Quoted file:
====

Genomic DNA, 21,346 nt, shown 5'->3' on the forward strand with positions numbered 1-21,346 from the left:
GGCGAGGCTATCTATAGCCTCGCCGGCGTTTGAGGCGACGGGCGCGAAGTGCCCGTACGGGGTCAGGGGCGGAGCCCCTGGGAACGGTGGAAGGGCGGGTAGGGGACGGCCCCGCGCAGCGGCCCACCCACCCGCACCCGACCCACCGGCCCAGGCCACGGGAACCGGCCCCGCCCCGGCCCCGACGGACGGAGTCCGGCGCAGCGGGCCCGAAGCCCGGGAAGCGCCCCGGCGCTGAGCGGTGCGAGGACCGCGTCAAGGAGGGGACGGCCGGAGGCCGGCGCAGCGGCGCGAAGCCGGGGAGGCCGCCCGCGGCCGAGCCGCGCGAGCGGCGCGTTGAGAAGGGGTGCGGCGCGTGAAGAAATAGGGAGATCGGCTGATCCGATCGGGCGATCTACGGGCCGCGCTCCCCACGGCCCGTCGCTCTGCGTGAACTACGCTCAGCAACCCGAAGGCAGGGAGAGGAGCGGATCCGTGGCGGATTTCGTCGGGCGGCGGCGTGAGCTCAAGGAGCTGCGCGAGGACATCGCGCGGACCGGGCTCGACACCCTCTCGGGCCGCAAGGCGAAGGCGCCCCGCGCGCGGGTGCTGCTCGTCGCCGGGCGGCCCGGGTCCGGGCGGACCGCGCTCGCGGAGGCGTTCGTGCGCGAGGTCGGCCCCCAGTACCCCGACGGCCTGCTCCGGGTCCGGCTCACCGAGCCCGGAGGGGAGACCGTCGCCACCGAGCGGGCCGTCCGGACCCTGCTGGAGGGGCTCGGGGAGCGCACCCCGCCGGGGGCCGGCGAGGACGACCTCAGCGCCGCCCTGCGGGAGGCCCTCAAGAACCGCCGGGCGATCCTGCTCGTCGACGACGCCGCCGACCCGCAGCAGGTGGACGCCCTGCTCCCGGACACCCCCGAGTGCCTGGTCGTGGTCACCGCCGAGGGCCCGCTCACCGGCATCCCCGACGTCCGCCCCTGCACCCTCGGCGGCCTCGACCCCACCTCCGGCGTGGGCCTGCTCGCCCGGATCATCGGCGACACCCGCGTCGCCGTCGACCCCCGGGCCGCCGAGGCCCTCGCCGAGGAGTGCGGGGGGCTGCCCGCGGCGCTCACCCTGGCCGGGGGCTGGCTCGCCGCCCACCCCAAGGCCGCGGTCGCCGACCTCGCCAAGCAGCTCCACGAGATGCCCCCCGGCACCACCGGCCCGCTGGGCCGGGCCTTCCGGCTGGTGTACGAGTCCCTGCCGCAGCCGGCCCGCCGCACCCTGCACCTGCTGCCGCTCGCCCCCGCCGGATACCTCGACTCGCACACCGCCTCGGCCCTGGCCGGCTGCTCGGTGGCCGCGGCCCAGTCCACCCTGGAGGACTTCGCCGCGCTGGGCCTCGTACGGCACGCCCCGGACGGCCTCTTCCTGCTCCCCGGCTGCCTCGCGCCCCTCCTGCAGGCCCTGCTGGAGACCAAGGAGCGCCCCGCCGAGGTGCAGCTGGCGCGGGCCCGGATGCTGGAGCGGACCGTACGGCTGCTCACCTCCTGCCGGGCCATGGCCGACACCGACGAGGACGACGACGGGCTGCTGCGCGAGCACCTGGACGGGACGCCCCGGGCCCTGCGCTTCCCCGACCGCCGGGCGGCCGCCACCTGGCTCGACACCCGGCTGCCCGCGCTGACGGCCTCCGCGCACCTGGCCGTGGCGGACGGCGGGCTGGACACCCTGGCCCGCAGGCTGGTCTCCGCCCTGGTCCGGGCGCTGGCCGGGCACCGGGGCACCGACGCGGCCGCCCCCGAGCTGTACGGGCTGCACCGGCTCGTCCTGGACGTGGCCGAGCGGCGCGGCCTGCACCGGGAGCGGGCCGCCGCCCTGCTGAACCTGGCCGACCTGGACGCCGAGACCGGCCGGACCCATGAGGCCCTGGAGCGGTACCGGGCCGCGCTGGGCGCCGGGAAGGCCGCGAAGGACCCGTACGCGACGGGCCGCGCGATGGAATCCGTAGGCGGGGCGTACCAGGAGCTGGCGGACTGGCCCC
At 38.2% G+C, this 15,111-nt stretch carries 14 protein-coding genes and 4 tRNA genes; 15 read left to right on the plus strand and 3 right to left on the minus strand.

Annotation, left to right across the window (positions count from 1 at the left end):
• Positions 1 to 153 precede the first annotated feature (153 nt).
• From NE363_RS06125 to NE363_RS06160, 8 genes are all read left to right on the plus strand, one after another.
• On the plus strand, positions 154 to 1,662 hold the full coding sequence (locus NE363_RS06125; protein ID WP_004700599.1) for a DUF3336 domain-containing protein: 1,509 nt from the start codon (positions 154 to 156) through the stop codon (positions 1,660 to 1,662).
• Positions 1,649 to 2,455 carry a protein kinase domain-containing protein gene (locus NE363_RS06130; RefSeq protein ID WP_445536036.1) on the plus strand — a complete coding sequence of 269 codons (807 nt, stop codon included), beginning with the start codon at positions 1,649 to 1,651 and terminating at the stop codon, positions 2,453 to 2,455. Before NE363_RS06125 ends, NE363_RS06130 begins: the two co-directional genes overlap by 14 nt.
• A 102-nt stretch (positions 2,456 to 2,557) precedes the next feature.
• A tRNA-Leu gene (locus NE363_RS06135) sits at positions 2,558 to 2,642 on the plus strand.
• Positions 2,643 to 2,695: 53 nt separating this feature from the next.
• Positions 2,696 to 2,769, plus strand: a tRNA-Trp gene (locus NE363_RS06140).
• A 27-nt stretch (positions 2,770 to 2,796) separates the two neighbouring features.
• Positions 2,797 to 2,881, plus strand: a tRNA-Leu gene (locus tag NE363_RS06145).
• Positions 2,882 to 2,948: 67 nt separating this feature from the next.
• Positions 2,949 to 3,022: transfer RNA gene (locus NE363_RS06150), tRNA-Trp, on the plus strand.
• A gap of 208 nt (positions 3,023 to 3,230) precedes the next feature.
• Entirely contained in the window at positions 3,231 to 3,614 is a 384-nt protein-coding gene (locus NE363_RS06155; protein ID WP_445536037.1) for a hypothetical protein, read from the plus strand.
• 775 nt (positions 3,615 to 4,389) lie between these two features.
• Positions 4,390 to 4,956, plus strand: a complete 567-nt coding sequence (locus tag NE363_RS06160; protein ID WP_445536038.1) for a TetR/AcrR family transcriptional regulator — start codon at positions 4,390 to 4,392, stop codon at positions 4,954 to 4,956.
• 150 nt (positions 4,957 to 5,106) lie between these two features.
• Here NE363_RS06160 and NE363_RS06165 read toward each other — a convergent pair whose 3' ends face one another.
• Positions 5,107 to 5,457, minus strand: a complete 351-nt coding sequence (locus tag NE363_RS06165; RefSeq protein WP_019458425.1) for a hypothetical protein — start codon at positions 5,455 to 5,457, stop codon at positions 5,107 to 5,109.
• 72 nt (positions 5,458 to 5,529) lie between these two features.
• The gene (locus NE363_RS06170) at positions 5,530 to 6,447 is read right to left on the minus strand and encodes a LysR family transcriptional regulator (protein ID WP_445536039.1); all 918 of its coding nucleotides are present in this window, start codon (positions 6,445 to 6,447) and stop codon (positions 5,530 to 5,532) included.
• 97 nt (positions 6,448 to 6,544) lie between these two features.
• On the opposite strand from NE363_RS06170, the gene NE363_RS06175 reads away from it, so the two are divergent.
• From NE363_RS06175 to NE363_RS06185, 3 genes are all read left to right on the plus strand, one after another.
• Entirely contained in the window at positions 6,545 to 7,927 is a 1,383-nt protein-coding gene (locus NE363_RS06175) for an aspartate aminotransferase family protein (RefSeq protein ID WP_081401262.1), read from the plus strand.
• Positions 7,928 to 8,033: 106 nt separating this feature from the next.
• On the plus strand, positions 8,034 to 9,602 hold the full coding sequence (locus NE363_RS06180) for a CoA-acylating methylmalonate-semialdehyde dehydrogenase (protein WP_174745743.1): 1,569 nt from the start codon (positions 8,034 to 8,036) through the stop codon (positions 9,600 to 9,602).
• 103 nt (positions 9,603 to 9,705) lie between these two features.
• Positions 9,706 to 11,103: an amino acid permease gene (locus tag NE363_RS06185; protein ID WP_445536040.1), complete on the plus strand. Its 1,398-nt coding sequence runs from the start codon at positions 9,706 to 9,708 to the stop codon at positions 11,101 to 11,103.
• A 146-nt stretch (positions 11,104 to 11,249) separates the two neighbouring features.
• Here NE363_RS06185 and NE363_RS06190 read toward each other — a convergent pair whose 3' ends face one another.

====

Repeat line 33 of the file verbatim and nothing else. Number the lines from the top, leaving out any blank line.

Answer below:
• Positions 9,706 to 11,103: an amino acid permease gene (locus tag NE363_RS06185; protein ID WP_445536040.1), complete on the plus strand. Its 1,398-nt coding sequence runs from the start codon at positions 9,706 to 9,708 to the stop codon at positions 11,101 to 11,103.